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Why I Quit Bloody Sabbath

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  • Why I Quit Bloody Sabbath

    Here's a short article from April 1983:




  • #2
    Great read Roller, thanks!
    "Without Black Sabbath there never would have been an Ozzy, and without Ozzy there never would have been a Black Sabbath"
    "If there ever was a band whose voice is so significant and distinct, that band is Black Sabbath and the voice is Ozzy Osbourne"
    ________________________________________OzzyIsDio_ (YoY)

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    • #3
      Cool article. Now we need one for the split after Dehumanizer.
      Monty Python and the Holy Grail pic extravaganza! http://www.black-sabbath.com/vb/showthread.php?t=31523

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      • #4
        Originally posted by Icy Sun View Post
        Cool article. Now we need one for the split after Dehumanizer.
        Wow, I knew they were quarrelling, but apparently it was even worse than I thought. Thanks a lot, Roller!

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        • #5
          Again, yet another story in Sabbath's history that has conveniently changed over time, by the band itself. When Dehumanizer came out in 1992 that was the VERY first time most of us heard that the above "story" was made up by... a drunk engineer? Really? Give me a break ()!

          Furthermore, they had the audacity to repeat this when they reconvened as Heaven & Hell. Just another example of Sabbath insulting the fans' intelligence over the years ().

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          • #6
            Originally posted by A Sabbath Historian View Post
            Again, yet another story in Sabbath's history that has conveniently changed over time, by the band itself. When Dehumanizer came out in 1992 that was the VERY first time most of us heard that the above "story" was made up by... a drunk engineer? Really? Give me a break ()!

            Furthermore, they had the audacity to repeat this when they reconvened as Heaven & Hell. Just another example of Sabbath insulting the fans' intelligence over the years ().
            Perfect post.

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            • #7
              History tends to be manufactured to suit PR needs...

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              • #8
                I think it can be said in fairness that Ronnie could get very angry and say things that he would later see differently or at least be at peace with. Most of us have probably done the same.

                He has said far worse things about Ritchie Blackmore than Tony or Geezer, and yet in this interview he seems to suggest that he and Blackmore never had problems of the kind he was having with Tony and Geezer.

                No matter whose "fault" it was, Sabbath Mark II blew it, IMO. They had something truly special going. And had they continued, the band would have eventually been held in regard that was commensurate with the original band. Not that they are far from that, but they could have been there in full, even if reunions with Ozzy had happened as they have.

                I'm not sure I buy the idea that it was strictly "PR" to put the Live Evil mixing period to rest. And certainly I don't see that as an insult to fans (what?). Instead, I think they realized that certain people were in between their direct communication at that time. That instead of hashing things out there was too much stock put into what someone else said was being said. If they let some blame be put on someone else I suspect it was because they all wanted to let that period go. They knew what they had was absolutely mind blowing. And when they reunited for Dehumanizer I think they had to on some level let bygones be bygones.
                "It is not opinion that Ozzy peaked on Sabotage, it is a measurable fact."
                -WTB

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                • #9
                  Originally posted by Jeff View Post
                  I think it can be said in fairness that Ronnie could get very angry and say things that he would later see differently or at least be at peace with. Most of us have probably done the same.

                  He has said far worse things about Ritchie Blackmore than Tony or Geezer, and yet in this interview he seems to suggest that he and Blackmore never had problems of the kind he was having with Tony and Geezer.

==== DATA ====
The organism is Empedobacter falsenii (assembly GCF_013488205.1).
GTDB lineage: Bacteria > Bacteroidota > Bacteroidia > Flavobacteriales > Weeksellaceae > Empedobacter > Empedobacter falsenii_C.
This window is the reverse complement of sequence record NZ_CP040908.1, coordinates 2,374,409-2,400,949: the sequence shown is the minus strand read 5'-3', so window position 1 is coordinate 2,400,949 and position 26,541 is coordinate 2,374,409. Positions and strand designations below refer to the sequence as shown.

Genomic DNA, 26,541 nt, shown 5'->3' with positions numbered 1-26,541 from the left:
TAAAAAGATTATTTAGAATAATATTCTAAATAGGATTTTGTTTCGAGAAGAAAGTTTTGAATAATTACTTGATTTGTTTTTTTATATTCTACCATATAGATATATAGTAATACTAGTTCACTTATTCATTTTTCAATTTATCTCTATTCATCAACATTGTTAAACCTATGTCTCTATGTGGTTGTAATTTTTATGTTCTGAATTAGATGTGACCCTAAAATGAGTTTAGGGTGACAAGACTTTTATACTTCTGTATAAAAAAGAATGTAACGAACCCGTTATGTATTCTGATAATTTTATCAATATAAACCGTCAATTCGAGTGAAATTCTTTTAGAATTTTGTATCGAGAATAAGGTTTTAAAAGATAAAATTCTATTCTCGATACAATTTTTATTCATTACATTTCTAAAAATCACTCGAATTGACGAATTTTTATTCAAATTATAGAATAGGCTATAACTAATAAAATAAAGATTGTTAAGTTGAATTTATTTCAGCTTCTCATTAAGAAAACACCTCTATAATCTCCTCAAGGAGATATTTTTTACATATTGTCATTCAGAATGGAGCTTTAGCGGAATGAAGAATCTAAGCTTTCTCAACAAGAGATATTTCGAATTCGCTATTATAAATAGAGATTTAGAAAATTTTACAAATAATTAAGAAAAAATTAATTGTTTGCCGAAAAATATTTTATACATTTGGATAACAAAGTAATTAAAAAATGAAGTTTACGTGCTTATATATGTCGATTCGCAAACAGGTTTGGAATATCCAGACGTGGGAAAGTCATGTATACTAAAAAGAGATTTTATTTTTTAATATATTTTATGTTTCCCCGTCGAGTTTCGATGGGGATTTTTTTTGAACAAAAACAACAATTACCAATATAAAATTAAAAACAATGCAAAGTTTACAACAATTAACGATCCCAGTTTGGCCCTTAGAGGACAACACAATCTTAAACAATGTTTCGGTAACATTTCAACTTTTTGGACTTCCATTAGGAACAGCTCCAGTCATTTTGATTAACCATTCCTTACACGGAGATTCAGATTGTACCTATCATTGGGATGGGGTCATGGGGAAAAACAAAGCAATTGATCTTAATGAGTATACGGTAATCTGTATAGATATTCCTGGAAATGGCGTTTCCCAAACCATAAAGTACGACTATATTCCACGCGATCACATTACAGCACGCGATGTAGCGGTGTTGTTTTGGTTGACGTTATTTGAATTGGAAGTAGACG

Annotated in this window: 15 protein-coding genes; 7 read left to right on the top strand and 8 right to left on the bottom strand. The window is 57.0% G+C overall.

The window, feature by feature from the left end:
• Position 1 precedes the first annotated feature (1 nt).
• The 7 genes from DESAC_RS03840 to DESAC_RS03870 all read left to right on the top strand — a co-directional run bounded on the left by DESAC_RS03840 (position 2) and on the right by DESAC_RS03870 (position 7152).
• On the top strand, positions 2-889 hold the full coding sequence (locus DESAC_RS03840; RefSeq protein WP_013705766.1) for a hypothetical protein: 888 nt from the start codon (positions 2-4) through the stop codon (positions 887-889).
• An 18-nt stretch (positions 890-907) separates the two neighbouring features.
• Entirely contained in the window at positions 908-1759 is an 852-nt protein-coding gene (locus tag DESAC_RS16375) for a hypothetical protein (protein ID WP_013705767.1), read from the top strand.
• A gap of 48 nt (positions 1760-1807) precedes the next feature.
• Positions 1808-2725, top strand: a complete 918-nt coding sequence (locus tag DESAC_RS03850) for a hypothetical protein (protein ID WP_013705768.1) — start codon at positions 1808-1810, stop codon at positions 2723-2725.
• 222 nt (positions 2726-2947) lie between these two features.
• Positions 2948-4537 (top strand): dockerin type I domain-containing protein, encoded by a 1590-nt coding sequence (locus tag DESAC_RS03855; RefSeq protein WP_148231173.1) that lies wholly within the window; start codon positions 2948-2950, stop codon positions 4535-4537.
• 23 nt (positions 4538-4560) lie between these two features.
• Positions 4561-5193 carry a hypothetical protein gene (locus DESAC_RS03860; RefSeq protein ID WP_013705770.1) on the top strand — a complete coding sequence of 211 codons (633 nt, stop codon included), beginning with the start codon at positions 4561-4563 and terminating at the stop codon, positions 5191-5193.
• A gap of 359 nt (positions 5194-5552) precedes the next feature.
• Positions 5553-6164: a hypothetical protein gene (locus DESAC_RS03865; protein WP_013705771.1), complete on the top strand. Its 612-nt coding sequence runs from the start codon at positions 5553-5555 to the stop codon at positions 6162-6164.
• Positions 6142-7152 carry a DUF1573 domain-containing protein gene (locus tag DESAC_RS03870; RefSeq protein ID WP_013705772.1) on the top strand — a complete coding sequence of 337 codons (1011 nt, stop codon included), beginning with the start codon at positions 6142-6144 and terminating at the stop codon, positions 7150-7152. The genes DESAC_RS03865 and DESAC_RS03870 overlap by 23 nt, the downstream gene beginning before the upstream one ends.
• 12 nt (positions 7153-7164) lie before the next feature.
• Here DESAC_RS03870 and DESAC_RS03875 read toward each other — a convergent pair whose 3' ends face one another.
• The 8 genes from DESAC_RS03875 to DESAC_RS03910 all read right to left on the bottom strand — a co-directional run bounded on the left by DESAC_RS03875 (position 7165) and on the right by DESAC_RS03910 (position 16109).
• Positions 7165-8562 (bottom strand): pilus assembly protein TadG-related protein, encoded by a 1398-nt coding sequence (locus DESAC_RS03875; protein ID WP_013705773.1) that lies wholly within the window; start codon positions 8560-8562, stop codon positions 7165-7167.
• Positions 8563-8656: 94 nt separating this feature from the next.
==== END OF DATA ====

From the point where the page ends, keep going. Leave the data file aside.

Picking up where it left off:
No matter whose "fault" it was, Sabbath Mark II blew it, IMO. They had something truly special going. And had they continued, the band would have eventually been held in regard that was commensurate with the original band. Not that they are far from that, but they could have been there in full, even if reunions with Ozzy had happened as they have.

                  I'm not sure I buy the idea that it was strictly "PR" to put the Live Evil mixing period to rest. And certainly I don't see that as an insult to fans (what?). Instead, I think they realized that certain people were in between their direct communication at that time. That instead of hashing things out there was too much stock put into what someone else said was being said. If they let some blame be put on someone else I suspect it was because they all wanted to let that period go. They knew what they had was absolutely mind blowing. And when they reunited for Dehumanizer I think they had to on some level let bygones be bygones.
                  To reiterate Jeff, the Live Evil story is an absolute embarrassment and insult to fans' INTELLIGENCE. However, I do agree with you on one thing-- the Dio era indeed "blew it"--- with those lame stories (). Respect.

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                  • #10
                    Originally posted by A Sabbath Historian View Post
                    To reiterate Jeff, the Live Evil story is an absolute embarrassment and insult to fans' INTELLIGENCE. However, I do agree with you on one thing-- the Dio era indeed "blew it"--- with those lame stories (). Respect.
                    Care to elaborate on how exactly something interpersonal between the band members (whatever happened) could insult the intelligence of fans?

                    I remember when the reunion happened. And I'm quite sure I remember Geezer saying something to the effect that they realized they had made mistakes in communication before. Including putting too much stock in what other people were saying about each other instead of working it out directly.

                    So what exactly would be the point of Geezer saying this unless it were true? Or at least the way they got past what had happened. I don't know ... but the notion that the band concocted this idea that others were influencing things seems a bit like just trying to fill in something that doesn't need to be filled in. Whatever happened, the band got past it, put out a killer album and played to legions of fans all over the world. I guess I don't get why I as a fan should feel insulted even if they sugarcoated things a bit and chose not get into every detail of their own issues between each other.